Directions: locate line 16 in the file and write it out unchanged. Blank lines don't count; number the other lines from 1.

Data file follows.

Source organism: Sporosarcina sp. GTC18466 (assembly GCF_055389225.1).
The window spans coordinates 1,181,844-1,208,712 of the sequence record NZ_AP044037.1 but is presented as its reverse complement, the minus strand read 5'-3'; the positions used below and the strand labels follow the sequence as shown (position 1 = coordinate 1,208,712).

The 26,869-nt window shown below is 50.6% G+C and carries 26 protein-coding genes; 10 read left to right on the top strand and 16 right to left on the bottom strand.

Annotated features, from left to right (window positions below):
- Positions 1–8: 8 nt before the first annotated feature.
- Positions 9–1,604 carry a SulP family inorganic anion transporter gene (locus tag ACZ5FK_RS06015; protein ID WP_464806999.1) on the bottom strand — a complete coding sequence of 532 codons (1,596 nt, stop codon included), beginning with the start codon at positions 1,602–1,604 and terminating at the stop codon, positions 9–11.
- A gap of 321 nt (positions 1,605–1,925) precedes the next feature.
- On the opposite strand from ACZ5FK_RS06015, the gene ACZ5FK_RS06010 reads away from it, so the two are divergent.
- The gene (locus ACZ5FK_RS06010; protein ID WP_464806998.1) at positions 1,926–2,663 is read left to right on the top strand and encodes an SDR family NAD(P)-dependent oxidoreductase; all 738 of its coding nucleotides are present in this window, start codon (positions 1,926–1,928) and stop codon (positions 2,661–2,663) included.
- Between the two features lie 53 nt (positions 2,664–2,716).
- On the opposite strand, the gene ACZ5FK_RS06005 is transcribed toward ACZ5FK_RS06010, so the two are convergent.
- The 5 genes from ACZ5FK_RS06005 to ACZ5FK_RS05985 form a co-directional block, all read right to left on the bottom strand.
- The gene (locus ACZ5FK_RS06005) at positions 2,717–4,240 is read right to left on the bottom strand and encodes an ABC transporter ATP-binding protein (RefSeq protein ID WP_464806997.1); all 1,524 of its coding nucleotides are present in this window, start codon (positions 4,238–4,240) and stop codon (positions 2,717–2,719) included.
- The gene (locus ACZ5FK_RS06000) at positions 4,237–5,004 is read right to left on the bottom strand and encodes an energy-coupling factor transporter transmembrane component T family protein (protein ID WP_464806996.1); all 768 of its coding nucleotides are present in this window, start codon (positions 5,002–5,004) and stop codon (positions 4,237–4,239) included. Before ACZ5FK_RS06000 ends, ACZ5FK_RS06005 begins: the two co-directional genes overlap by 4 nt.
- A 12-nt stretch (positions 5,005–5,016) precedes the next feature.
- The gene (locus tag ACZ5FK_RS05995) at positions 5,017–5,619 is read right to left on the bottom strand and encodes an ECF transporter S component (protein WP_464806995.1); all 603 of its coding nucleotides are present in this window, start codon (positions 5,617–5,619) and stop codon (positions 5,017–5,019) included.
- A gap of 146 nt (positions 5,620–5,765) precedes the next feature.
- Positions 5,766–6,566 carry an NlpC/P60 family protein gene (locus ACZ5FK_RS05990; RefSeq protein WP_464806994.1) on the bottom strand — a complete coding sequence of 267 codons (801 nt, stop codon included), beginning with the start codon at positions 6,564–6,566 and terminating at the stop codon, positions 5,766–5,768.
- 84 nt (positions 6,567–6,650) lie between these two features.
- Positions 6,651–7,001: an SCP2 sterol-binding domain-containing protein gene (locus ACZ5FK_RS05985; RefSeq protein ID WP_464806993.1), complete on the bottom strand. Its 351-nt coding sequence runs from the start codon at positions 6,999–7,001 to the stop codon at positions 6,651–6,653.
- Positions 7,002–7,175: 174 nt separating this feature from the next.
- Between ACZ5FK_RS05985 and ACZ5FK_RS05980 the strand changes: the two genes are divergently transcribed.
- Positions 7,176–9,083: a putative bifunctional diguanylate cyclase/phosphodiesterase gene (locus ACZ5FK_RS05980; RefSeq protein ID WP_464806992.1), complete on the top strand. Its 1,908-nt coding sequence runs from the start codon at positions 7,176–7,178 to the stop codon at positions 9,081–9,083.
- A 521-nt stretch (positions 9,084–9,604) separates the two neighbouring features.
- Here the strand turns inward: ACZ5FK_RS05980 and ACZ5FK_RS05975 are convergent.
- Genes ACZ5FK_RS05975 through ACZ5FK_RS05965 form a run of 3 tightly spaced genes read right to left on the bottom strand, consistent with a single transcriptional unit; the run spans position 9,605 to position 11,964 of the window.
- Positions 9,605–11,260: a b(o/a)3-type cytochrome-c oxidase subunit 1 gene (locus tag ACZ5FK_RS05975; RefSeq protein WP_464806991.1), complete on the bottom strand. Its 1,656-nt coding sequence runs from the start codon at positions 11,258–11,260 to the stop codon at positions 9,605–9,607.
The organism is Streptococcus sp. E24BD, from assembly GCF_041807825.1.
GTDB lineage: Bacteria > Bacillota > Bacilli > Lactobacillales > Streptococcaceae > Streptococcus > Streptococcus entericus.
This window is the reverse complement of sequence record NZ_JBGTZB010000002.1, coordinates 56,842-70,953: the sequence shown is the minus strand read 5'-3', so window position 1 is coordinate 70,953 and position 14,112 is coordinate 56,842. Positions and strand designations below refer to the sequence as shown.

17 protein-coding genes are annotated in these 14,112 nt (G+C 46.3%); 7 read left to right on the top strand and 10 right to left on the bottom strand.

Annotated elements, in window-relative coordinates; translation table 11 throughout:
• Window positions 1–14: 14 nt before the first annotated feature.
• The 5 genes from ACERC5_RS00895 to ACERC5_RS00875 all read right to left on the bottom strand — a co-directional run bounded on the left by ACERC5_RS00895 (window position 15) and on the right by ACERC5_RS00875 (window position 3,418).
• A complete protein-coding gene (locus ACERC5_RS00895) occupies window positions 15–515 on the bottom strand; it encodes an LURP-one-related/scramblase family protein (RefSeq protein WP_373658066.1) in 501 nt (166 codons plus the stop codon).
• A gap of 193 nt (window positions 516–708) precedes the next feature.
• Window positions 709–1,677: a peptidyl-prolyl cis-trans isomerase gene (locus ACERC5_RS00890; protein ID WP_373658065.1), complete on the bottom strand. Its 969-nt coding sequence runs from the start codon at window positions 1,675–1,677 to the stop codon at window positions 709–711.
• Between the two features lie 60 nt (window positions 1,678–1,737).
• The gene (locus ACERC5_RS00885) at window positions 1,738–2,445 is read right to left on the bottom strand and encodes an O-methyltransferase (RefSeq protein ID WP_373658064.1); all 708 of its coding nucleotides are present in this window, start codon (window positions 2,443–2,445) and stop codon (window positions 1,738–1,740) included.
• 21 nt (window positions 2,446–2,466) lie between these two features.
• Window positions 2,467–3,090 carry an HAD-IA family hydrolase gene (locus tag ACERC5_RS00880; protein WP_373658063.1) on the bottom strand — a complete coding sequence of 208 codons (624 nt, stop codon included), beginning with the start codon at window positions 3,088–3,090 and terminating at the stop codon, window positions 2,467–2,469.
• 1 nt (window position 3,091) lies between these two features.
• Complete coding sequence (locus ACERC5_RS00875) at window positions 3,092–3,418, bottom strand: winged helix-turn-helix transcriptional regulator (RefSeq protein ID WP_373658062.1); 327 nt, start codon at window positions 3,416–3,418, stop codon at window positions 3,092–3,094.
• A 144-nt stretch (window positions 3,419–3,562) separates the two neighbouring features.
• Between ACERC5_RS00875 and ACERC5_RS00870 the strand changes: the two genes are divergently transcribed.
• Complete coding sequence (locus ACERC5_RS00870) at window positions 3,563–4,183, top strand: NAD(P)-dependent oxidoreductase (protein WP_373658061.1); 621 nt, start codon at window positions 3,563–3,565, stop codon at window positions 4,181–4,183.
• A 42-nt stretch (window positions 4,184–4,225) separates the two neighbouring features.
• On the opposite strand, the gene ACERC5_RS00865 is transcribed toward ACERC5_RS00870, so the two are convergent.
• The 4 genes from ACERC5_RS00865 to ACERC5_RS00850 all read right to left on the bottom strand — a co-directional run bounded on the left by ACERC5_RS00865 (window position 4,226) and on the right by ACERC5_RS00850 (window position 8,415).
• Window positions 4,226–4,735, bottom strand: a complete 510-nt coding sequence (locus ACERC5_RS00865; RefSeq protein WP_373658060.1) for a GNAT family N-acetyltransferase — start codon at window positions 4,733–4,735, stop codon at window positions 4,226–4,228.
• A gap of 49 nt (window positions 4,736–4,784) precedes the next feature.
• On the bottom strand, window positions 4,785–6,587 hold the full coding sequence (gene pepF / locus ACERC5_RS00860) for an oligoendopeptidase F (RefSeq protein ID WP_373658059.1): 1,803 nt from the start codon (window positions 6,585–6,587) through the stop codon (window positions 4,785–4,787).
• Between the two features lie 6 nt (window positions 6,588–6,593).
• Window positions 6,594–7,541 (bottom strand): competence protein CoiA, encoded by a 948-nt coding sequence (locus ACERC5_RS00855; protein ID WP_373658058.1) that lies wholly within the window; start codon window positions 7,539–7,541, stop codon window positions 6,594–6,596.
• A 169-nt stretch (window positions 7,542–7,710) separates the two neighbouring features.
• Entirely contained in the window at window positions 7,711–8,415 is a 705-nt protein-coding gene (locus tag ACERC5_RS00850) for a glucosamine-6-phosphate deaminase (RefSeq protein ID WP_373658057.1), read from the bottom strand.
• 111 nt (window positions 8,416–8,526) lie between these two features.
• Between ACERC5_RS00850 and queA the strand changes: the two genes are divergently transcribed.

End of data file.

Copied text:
- The gene (locus tag ACZ5FK_RS05995) at positions 5,017–5,619 is read right to left on the bottom strand and encodes an ECF transporter S component (protein WP_464806995.1); all 603 of its coding nucleotides are present in this window, start codon (positions 5,617–5,619) and stop codon (positions 5,017–5,019) included.